Taiwan Open proves nothing is guaranteed in StarCraft
Two elements that have in large part defined StarCraft 2 over the summer have been the continued dominance of Korean players and the game’s imbalance. Events over the weekend seemed to both solidify and poke holes in these trends.
This weekend's Taiwan Esports Open featured the best Taiwanese StarCraft players clashing with a collection of top Korean professionals.
The list of competing players was marked for a distinct lack of both Terran and Protoss players. The former is often expected in modern StarCraft competitions, but the latter was more of a surprise. Of the 16 players attending, 13 played the game’s Zerg race.
Unfortunately, this also made for a less-than-spectacular viewing experience for fans who were made to sit through an inordinate number of Zerg versus Zerg games, a match-up many fans and players consider the game's least interesting.
Still, the tournament managed to create some excitement. In spite of the presence of eight Korean players, three of the top four finishers were Taiwanese. The final came down to a match between two players whose playing careers date well back into the days of StarCraft: Brood War: Yang “Sen” Chia Cheng of Taiwan and Ko Seok Hyun of Korea.
Yang constantly seemed on the brink in the best-of-seven finals series, as Ko was able to take the first game and then proceeded to trade games with Yang until Ko had built a three games to two lead.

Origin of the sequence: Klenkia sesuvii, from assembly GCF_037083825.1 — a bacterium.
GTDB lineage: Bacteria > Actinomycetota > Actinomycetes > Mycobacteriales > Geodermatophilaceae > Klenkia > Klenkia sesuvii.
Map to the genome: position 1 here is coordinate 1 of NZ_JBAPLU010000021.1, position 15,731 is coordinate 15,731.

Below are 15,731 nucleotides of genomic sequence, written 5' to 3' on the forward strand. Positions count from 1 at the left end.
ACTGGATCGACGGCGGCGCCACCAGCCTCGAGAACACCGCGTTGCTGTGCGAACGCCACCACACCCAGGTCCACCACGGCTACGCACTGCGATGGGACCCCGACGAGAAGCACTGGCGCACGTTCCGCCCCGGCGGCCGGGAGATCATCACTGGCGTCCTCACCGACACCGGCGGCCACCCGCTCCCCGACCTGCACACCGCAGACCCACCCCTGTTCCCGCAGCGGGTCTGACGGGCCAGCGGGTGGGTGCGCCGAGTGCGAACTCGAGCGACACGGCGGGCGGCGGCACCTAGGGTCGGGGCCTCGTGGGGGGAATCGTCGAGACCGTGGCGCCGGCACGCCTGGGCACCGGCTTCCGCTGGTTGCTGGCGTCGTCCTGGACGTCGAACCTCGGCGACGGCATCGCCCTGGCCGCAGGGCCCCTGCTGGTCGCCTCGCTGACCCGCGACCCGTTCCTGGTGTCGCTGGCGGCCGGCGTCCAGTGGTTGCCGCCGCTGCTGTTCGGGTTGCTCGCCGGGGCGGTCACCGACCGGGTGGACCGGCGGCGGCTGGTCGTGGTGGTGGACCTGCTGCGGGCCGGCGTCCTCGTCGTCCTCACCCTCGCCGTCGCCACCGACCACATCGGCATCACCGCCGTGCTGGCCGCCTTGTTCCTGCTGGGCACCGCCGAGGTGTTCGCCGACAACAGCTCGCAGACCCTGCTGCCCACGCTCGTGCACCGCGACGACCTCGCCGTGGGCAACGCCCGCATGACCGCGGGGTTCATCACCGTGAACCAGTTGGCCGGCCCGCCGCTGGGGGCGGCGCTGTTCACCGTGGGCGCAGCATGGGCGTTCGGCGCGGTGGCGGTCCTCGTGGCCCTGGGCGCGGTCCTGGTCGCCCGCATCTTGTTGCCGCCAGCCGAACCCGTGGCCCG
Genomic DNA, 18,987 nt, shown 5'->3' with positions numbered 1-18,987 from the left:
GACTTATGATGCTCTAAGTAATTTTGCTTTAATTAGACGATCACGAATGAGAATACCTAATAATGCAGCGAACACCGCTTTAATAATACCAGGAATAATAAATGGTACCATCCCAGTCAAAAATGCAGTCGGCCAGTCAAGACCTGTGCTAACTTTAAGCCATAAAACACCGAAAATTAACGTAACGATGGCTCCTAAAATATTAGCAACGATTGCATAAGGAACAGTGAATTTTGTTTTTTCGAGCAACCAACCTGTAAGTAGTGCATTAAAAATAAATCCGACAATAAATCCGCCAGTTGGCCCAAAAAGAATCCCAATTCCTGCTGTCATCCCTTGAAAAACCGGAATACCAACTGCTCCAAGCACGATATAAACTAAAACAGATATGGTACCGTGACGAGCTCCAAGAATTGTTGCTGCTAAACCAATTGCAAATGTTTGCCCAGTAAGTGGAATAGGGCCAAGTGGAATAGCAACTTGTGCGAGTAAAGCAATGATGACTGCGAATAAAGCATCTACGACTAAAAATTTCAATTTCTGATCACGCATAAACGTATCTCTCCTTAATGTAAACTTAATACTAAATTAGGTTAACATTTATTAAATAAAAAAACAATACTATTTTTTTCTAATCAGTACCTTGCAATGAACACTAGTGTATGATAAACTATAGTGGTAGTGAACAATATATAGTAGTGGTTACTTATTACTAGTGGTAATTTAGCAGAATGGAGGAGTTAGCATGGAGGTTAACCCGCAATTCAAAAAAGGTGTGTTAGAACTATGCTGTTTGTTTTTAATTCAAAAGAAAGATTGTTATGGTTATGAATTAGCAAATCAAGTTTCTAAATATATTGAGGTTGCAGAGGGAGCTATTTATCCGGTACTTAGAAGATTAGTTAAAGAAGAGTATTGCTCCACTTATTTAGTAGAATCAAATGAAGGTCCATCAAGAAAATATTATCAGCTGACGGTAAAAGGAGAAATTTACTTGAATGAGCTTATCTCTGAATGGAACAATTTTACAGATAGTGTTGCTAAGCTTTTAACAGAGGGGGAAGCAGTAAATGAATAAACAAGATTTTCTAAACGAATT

But with his back against the wall and needing to win the final two games consecutively, Yang was able to step up and finish the job, capturing a significant title in his home country over a top Korean competitor.
This result comes hot on the heels of Denmark’s Patrick “Bunny” Brix capturing the StarCraft 2 title at Gfinity 3. Like Yang, Brix defeated Ko in the final, but he was also forced to navigate a tournament bracket featuring such players as Jang “MC” Min Chul and Mun “MMA” Seong Won.
The British event stands out in comparison to the Taiwan Esports Open, given that it featured a healthy mix of players representing different factions, though Zerg was still best-represented.
So what have we learned from the past two weeks of StarCraft action? Perhaps that the most well-established trends are the likeliest to be bucked, except when they’re not.